Institute for War and Peace Reporting | Giving Voice, Driving Change

Azerbaijan Journalist Says Wife Held Hostage to Make him Return

Cloak-and-dagger meetings in a border town as police try to force journalist to come back.
By Afgan Mukhtarli
  • Yafez Akramoglu. (Photo courtesy of Y. Akramoglu)
    Yafez Akramoglu. (Photo courtesy of Y. Akramoglu)

An Azerbaijani journalist has accused the secret police of detaining his wife without charge to pressure him into returning to the country.

Yafez Akramoglu worked for the Prague-based radio station Radio Free Europe/Radio Liberty (RFE/RL) before it ran into trouble with the authorities in Azerbaijan in December. (See Azerbaijan Turns on US-Funded Broadcaster.)

Prosecution service staff descended on the United States-funded broadcaster’s office in Baku just three weeks after arresting Khadija Ismayilova, a leading investigative journalist who also worked for RFE/RL. Investigators seized computers, memory sticks, documents, cameras and video equipment before sealing the premises, effectively shutting down RFE/RL’s operations.

After questioning staff and raiding their homes of staff, the authorities made several of them including Akramoglu the subjects of a criminal investigation. Since then, he has been in Prague to escape possible prosecution.

Akramoglu’s wife Aytekin Hasanova, as well as a relative who does not want to be identified, was stopped at the airport in Nakhichevan on June 29 as they prepared to fly out after a short visit.

Nakhichevan is a part of Azerbaijan completely separated from the rest of the country by Armenia, with which the state has been technically at war since the Nagorny Karabakh conflict of the early 1990s.

Akramoglu then received a phone call from someone who he says “introduced himself as an employee of the National Security Service”.

“He said that unless I came to Nakhichevan and gave myself up, they’d punish my family,” the journalist said.

Four days later, police contacted other relatives in Baku to tell them that unless Yafez surrendered, the detainees would not be released.

He was told to come to the Turkish border town of Iğdır, where Azerbaijani police would meet him and take his passport. His relatives would then be allowed to fly to the Azerbaijani capital Baku, and he would then travel to Nakhichevan himself.

Akramoglu travelled from Prague to Iğdır and told the local Turkish police what was going on. Everything went to plan, except that once he received confirmation his relatives were safely in Baku, both he and the three emissaries who had come to meet him, one of them a National Security Ministry officer from Nakhichevan whom he knew, were stopped by Turkish police.

The police took him away from the others, released him and returned his passport, which they had seized from the men. He left Turkey soon afterwards.

Azerbaijani police say they know nothing about the incident, while the intelligence service accuses Akramoglu of making it up.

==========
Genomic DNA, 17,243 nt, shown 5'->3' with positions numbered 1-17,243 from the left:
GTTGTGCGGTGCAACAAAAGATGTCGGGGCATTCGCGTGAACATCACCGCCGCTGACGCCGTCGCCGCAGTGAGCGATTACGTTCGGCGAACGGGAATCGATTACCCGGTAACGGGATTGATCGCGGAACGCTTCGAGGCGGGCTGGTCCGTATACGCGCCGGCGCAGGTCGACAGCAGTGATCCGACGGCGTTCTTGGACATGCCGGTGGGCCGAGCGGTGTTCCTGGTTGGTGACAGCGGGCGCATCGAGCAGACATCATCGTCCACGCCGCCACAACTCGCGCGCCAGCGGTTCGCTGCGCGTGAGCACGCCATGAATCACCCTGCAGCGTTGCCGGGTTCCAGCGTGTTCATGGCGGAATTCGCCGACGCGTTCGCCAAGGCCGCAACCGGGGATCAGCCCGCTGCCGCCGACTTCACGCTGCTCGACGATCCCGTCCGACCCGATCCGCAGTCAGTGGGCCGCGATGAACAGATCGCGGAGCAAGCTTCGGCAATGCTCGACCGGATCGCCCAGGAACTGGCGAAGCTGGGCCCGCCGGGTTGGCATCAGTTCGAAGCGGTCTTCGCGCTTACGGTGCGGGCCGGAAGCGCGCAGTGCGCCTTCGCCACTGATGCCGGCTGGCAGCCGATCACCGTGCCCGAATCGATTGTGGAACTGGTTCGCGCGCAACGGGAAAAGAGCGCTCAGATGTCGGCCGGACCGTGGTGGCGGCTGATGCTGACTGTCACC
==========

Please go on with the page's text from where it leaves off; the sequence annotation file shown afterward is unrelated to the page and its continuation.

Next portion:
A duty officer at the Nakhichevan interior ministry department, which controls the uniformed police, told IWPR by phone that Akramoglu’s wife was never detained at all.

“I have contacted the police department at Nakhichevan airport, and I’ve been told that no one by the name of Aytekin Hasanova has been detained,” the officer said in a July 10 phone call.

The same day, the National Security Ministry in Nakhichevan put out a statement alleging that Akramoglu was lying.

“Since the Baku office of RFE/RL was sealed, [Akramoglu] has clearly been on the hunt for financial and political gain, and is engaging in further performances designed to keep him visible to his foreign supporters and to maintain his ‘importance’,” the statement said.

Akramoglu says he did not file a formal complaint with Turkish police as he was afraid the Azerbaijani authorities would try to get him extradited on the quiet.

His wife subsequently left Azerbaijan. She told IWPR that while she was in custody in Nakhichevan, the police tried to get her to incriminate her husband.

“They handed me a document and demanded I sign it. When I looked at it, I saw that it said Yafez received money from America and used it to pay people to give negative interviews about Nakhichevan,” she said.“I refused to sign.”

The unnamed relative was released separately, on July 7.

The head of the opposition Musavat party, Isa Gambar, posted a Facebook statement calling for an end to “cruel and unlawful treatment” meted out by the authorities.

“This operation to take Yafez Akramoglu and his family hostage is a shameful thing,” he said.

IdrakAbbasov, a journalist who like many of his peers has left Azerbaijan, said the story reminded him of “gangster films”.

“Unfortunately, the Azerbaijani authorities persecute not only journalists but family members as well,” he told IWPR.

Afgan Mukhtarli is an Azerbaijani journalist living abroad.